Thank you for taking the time to perform these pulley experiments! Your work seems very rigorous and you have a lot nice equipment!

Optimising the efficiency of big-wall climbing pulley systems is a matter of obsession among a section of the rock climbing community. Just try googling ‘2:1 hauling ratchet forum’ and check the number of pages of replies in those threads..

A few years ago people loved massive pulleys the most for hauling on El Cap, but now people seem to be settling down to much smaller pulleys and the “Chongo 2:1 hauling ratchet”. It surprises me that such small sheave-diameter pulleys (eg Petzl Partner, or RE Omniblock 1.1) are settling as favourites.. It seems to go against the previously accepted maxim of bigger is better.

I have a suspicion that the use of 5-6mm “zed-cord” in the hauling ratchet setup is offsetting the smaller sheave size in this setup. It would be very interesting if you could design some experiments to directly test this. I am curious to know whether there would be any significant efficiency increase with a bigger top pulley (you have a couple of nice ones!). It would be an elegant curiousity that by down-scaling cord diameter, smaller, lighter pulleys are actually hitting top performance.

Best wishes, Steve

Hi Steve!

Thanks for the comment. It is really nice to see someone actually reads my stuff and even finds it interesting!

So, a 2:1 with a redirect test – I’m sure I could do that! I typically tend to think this kind of applications do not need to be tested separately, since they can be quite reliably calculated using the “raw” information from simple pulley tests.

The calculated MA of a 2:1 with a redirect is P1 + P1P2, where P1 is the efficiency of the lower pulley and P2 is the efficiency of the pulley closer to the hauler.

For a combination of 6 mm cord and two rollclips, using the data from this test, we get MA 0.91 + 0.91*0.91 = 1.73.

I’m not quite sure what the old standard has been, but Google shows me some pictures of a 3:1 with a redirect. That would have a calculated MA P3 + P2P3 + P1P2P3, where P3 is closest to hauler and so on. To achieve MA 1.73 using three similar pulleys, each should have efficiency 0.75. This is quite close to what one should expect from a rollclip and an 11 mm EN 1891 rope.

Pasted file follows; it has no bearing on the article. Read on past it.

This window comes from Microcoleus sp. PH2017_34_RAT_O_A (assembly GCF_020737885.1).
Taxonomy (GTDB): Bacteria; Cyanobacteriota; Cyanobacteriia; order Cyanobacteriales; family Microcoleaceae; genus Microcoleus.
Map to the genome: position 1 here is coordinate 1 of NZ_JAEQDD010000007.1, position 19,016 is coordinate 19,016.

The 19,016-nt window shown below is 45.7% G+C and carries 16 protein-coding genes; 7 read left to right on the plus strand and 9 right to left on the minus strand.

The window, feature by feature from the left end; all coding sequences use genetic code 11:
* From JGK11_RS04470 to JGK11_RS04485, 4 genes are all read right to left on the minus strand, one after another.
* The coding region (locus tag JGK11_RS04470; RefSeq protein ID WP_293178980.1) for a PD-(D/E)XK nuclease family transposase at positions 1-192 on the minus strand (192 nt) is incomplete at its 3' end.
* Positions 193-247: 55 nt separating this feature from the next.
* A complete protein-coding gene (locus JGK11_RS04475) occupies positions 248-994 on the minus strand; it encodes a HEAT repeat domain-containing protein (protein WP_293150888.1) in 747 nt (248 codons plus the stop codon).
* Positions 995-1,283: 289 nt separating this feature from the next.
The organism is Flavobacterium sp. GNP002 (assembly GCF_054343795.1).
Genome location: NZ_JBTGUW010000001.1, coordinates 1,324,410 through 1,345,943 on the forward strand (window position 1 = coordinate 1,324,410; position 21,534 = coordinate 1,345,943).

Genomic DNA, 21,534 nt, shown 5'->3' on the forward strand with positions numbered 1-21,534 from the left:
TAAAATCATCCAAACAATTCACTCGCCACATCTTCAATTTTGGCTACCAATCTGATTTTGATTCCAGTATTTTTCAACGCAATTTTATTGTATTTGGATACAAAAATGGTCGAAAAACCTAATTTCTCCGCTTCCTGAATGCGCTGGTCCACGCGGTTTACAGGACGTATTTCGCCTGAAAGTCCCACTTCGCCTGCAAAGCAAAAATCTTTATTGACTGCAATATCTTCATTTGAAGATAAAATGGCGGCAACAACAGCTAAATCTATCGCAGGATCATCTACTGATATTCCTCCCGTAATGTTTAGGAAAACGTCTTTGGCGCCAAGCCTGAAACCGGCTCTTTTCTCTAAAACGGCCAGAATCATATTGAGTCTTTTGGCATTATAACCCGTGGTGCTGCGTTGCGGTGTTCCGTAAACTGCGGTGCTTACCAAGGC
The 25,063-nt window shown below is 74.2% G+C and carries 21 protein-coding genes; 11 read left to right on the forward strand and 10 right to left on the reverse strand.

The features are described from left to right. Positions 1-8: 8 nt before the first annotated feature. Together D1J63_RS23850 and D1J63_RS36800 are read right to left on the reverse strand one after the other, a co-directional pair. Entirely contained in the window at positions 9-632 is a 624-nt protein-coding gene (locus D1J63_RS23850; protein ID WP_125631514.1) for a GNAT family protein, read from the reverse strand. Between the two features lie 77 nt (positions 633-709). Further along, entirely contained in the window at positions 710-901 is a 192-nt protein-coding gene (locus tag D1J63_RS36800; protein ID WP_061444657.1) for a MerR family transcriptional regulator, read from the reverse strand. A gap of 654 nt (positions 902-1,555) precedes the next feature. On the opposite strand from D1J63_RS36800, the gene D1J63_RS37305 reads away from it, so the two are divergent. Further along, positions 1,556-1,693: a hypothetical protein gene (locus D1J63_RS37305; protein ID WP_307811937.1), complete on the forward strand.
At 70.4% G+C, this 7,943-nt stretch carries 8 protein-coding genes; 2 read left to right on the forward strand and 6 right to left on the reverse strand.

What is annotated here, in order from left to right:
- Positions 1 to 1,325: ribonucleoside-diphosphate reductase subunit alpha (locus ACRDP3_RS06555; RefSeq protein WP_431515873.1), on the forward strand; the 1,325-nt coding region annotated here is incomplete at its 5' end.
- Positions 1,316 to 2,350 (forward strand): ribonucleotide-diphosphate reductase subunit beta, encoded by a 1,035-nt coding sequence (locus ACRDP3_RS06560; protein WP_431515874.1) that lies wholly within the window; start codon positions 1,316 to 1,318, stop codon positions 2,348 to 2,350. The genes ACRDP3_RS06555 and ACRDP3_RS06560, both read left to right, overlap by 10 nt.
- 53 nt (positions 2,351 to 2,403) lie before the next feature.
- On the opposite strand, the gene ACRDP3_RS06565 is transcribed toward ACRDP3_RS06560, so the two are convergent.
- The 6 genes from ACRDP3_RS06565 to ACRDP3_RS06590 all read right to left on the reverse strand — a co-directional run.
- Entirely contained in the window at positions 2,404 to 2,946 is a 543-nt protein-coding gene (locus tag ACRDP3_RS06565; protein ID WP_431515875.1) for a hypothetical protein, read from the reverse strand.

This quick (I should go to my daytime job) and dirty calculation shows the beauty of external pulley systems, and I’m happy bigwall climbers have found it, too! By changing from rope to cord, it is possible to do the job of a 3:1 with a 2:1.

I actually once got interested about this and tried if a small emergency lift of a heavy load (to unload a knot) is possible using minimal gear, if the benefits of external pulley systems with thin lines are exploited. This is in Finnish, but I guess the pictures are enough to tell the most important:

The actual pulley system is just an upside down “fool’s tackle” or “mezzo poldo”, a 3:1 with a redirect. The Microtraxion is just for progress capture. I was able to lift a 115 kg load, 1,44 times my weight using a piece of cord, two carabiners and a prusik loop. It took about a minute to unload the knot, but of course this is not efficient enough for longer hauls. Just a nice extreme case.

Of course the calculated values should not be taken as the final truth. It would be nice to do the tests and hopefully validate the calculations! I’m afraid I don’t have three pieces of any single pulley type, though… We’ll see what I can do about that when the season is over and it’s time for the nerdy lab stuff 🙂